Jean Hegland's Into the Forest is both useful and entertaininggreenspun.com : LUSENET : TimeBomb 2000 (Y2000) Preparation Forum : One Thread
Thanks to the suggestion of someone on this forum I just read Jean Hegland's novel, Into the Forest. Stories like this really help to keep me focused on what's important. It's about two teenaged sisters living alone in a house in a northern California forest after the collapse of society. (Note to self: get a strainer to strain bugs out of flour.) There was some useful information, but for me the book's greatest value was in helping me "get in the mood" for what may come. It was very well written and enjoyable (and there were even a few sex scenes!)
-- Pearlie Sweetcake (email@example.com), December 03, 1999
May I suggest that you also read Ragnar Benson "Live off the land in the city and country" and "Survival Poaching". Both are excellent. www.paladin-press.com
One of the best fictional accounts of survival is "Lucifer's Hammer" by Niven and Pournelle. An oldie but a goodie. Probably 50c at the flea market.
Please see also thread on 22 ammo, and my thoughts on CCI 22 CB Long and .177 spring-piston pellet rifles.
-- Vlad (Strelok60@yahoo.com), December 03, 1999.
Ah Perlie, In reading Jean's book you got a virtual tour of our community, from Palmer creek to the town square and the Tip-Top Cafe. Jean lives down the road a couple miles, over the bridge and up the dirt road a piece. It's a great place to live. My neighbor/landlord's wife couldn't quite buy into the idea of "preps" until she read this book. Now she's committed too. Good book.
DCK, West of Healdsburg on a Hill...
-- Don Kulha (firstname.lastname@example.org), December 03, 1999.
I just finished "Millennium Rising" -- Jane Jensen. It has a different twist about TEOTWAWKI, it incorporates all the known prophecies about the end of mankind. The book is fiction.
-- Carol (email@example.com), December 03, 1999.
Vlad, I read Lucifer's Hammer about 20 years ago, and it changed my life. I realized how fragile our system is, and became somewhat of a survivalist for a few years. I read it again recently.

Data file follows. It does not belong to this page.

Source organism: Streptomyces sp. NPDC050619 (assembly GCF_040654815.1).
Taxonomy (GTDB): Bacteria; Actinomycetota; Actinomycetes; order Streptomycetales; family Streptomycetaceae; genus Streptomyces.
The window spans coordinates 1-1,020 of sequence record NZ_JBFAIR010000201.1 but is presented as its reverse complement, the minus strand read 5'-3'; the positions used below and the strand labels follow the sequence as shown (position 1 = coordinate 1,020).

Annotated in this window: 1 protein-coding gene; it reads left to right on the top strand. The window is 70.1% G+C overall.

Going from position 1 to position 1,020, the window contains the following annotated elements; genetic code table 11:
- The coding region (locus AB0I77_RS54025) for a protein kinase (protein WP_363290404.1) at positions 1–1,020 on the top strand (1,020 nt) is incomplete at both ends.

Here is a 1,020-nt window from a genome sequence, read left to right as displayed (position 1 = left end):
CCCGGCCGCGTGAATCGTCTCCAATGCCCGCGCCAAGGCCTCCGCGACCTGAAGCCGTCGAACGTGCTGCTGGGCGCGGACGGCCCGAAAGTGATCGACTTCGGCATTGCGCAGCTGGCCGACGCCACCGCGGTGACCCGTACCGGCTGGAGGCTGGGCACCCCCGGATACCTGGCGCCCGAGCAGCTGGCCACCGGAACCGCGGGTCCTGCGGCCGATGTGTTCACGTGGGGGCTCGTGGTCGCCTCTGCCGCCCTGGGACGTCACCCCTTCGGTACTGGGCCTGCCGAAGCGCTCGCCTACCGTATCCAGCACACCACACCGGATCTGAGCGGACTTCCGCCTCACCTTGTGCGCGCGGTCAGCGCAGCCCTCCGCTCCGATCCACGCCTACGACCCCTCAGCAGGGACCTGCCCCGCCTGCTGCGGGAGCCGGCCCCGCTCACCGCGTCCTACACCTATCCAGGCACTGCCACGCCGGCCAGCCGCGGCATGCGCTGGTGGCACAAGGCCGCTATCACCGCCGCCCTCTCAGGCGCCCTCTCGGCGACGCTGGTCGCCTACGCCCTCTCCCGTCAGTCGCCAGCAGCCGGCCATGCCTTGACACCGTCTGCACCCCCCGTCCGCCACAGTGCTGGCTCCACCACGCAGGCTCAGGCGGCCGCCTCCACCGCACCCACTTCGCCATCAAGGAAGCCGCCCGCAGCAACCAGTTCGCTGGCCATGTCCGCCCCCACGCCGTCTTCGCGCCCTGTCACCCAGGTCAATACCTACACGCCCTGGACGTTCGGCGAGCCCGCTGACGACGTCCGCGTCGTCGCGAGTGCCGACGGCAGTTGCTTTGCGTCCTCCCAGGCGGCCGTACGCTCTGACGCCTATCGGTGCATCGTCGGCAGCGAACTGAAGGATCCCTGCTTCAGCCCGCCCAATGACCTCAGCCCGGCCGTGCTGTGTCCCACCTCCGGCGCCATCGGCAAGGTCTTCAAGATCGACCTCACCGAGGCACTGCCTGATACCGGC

-- Pearlie Sweetcake (firstname.lastname@example.org), December 03, 1999.
Check out this book site before you buy a book online. It is the cheapest place I have found for books. The site usually has older books and may not have the newer ones. http://www.bookcloseouts.com/bc/main.asp
-- Carol (email@example.com), December 03, 1999.
Lucifers Hammer is good, BUT
The best survival book of all time, so far, goes to
"ALAS BABYLON" by Pat Frank. written in 1959 and still in print.
Senario; Major nuclear war Time; Xmas season 1960
Place; little (5000) town on river in central Florida between Orlando and Cape Canaveral
There is so much good stuff in this book.
One of my favorites is a conversation between the town doctor and the books main character, NOTE, the war is 15 hours old, "I have had a day like no man could imagine. Two fellows have drunk themselves insensible since morning. Seven cardiacs are dead and a couple of more will go before morning. Three miscarriages and one of the women died. Three suicides-one of them the town banker. Eight babies born, three of them preemies. The county hospital is a mess, cots end to end on every corridor. A good many accident cases, a few gun shot wounds. And all this with only three casualties caused directly by the war--three refugees from Tallahassee who drove through some fallout."
One older lady dies because she is a diabetic and her insulin spoils without refrigeration. Her husband and daughter dug her grave in front of the house,"Her herse was an wheelbarrow and her coffin was an electric blanket".
-- woody (firstname.lastname@example.org), December 04, 1999.
John Carpenter's No Blade of Grass, written in 1958. The military encircles London, forcing a band of people to sneak out, with a destination a family member's hidden valley farm in northern England. Good literature, the classic bug out book, as they encounter looted houses and armed bands, all within just a few days of an infrastructure collapse.
-- ChickenOne (MaxiePearl@foxtrot.ne), December 04, 1999.
"Malevil" by Robert Merle. Survivors of a French nuclear blast try to rebuild in the French countryide.
"The Fifth Sacred Thing" by Starhawk. Visionary magical realism novel. Depicts a future that holds both horrors of a toxic, militaristic society, and a society that has rebuilt itself using sustainable, humane and ecologically sound basis.
-- Firemouse (email@example.com), December 04, 1999.